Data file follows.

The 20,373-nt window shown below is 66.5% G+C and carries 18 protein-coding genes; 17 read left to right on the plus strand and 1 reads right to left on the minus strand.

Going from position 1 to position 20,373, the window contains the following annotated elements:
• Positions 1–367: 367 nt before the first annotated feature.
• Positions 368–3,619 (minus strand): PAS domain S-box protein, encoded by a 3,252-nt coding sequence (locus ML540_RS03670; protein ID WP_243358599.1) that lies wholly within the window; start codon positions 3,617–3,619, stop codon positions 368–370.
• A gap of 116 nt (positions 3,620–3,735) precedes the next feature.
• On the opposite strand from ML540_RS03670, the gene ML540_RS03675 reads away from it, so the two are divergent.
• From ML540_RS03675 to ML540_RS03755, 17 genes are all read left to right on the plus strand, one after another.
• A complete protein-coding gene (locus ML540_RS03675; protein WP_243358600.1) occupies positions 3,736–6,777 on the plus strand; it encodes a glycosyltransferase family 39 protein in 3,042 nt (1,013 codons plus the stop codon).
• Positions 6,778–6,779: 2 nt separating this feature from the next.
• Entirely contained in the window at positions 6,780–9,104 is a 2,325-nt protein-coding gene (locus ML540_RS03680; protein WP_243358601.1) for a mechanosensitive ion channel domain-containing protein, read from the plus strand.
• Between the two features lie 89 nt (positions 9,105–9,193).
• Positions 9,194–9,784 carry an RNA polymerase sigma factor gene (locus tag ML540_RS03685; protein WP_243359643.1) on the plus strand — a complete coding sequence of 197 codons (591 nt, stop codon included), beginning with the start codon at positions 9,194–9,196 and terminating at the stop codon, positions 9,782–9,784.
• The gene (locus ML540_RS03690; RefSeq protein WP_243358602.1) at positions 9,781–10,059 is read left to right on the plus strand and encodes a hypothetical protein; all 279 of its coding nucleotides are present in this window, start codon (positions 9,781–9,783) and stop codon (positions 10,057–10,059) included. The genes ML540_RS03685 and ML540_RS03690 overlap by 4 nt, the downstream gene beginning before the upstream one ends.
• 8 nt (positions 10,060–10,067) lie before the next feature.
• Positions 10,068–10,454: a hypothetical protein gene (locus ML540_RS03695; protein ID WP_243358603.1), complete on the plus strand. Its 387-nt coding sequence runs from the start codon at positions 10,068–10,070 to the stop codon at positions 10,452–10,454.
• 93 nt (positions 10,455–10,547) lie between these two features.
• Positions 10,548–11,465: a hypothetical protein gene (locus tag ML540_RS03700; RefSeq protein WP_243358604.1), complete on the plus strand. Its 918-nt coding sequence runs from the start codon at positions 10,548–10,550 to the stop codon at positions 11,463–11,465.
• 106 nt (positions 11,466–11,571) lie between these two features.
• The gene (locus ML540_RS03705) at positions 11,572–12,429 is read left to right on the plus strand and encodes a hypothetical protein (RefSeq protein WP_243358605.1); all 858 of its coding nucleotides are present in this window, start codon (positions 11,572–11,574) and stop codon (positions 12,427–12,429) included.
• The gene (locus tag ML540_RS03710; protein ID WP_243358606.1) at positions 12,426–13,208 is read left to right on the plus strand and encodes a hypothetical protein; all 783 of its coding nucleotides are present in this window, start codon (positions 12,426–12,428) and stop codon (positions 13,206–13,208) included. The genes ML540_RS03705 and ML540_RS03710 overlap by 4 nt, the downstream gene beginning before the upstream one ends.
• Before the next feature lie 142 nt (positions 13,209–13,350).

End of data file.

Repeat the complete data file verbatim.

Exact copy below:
The 20,373-nt window shown below is 66.5% G+C and carries 18 protein-coding genes; 17 read left to right on the plus strand and 1 reads right to left on the minus strand.

Going from position 1 to position 20,373, the window contains the following annotated elements:
• Positions 1–367: 367 nt before the first annotated feature.
• Positions 368–3,619 (minus strand): PAS domain S-box protein, encoded by a 3,252-nt coding sequence (locus ML540_RS03670; protein ID WP_243358599.1) that lies wholly within the window; start codon positions 3,617–3,619, stop codon positions 368–370.
• A gap of 116 nt (positions 3,620–3,735) precedes the next feature.
• On the opposite strand from ML540_RS03670, the gene ML540_RS03675 reads away from it, so the two are divergent.
• From ML540_RS03675 to ML540_RS03755, 17 genes are all read left to right on the plus strand, one after another.
• A complete protein-coding gene (locus ML540_RS03675; protein WP_243358600.1) occupies positions 3,736–6,777 on the plus strand; it encodes a glycosyltransferase family 39 protein in 3,042 nt (1,013 codons plus the stop codon).
• Positions 6,778–6,779: 2 nt separating this feature from the next.
• Entirely contained in the window at positions 6,780–9,104 is a 2,325-nt protein-coding gene (locus ML540_RS03680; protein WP_243358601.1) for a mechanosensitive ion channel domain-containing protein, read from the plus strand.
• Between the two features lie 89 nt (positions 9,105–9,193).
• Positions 9,194–9,784 carry an RNA polymerase sigma factor gene (locus tag ML540_RS03685; protein WP_243359643.1) on the plus strand — a complete coding sequence of 197 codons (591 nt, stop codon included), beginning with the start codon at positions 9,194–9,196 and terminating at the stop codon, positions 9,782–9,784.
• The gene (locus ML540_RS03690; RefSeq protein WP_243358602.1) at positions 9,781–10,059 is read left to right on the plus strand and encodes a hypothetical protein; all 279 of its coding nucleotides are present in this window, start codon (positions 9,781–9,783) and stop codon (positions 10,057–10,059) included. The genes ML540_RS03685 and ML540_RS03690 overlap by 4 nt, the downstream gene beginning before the upstream one ends.
• 8 nt (positions 10,060–10,067) lie before the next feature.
• Positions 10,068–10,454: a hypothetical protein gene (locus ML540_RS03695; protein ID WP_243358603.1), complete on the plus strand. Its 387-nt coding sequence runs from the start codon at positions 10,068–10,070 to the stop codon at positions 10,452–10,454.
• 93 nt (positions 10,455–10,547) lie between these two features.
• Positions 10,548–11,465: a hypothetical protein gene (locus tag ML540_RS03700; RefSeq protein WP_243358604.1), complete on the plus strand. Its 918-nt coding sequence runs from the start codon at positions 10,548–10,550 to the stop codon at positions 11,463–11,465.
• 106 nt (positions 11,466–11,571) lie between these two features.
• The gene (locus ML540_RS03705) at positions 11,572–12,429 is read left to right on the plus strand and encodes a hypothetical protein (RefSeq protein WP_243358605.1); all 858 of its coding nucleotides are present in this window, start codon (positions 11,572–11,574) and stop codon (positions 12,427–12,429) included.
• The gene (locus tag ML540_RS03710; protein ID WP_243358606.1) at positions 12,426–13,208 is read left to right on the plus strand and encodes a hypothetical protein; all 783 of its coding nucleotides are present in this window, start codon (positions 12,426–12,428) and stop codon (positions 13,206–13,208) included. The genes ML540_RS03705 and ML540_RS03710 overlap by 4 nt, the downstream gene beginning before the upstream one ends.
• Before the next feature lie 142 nt (positions 13,209–13,350).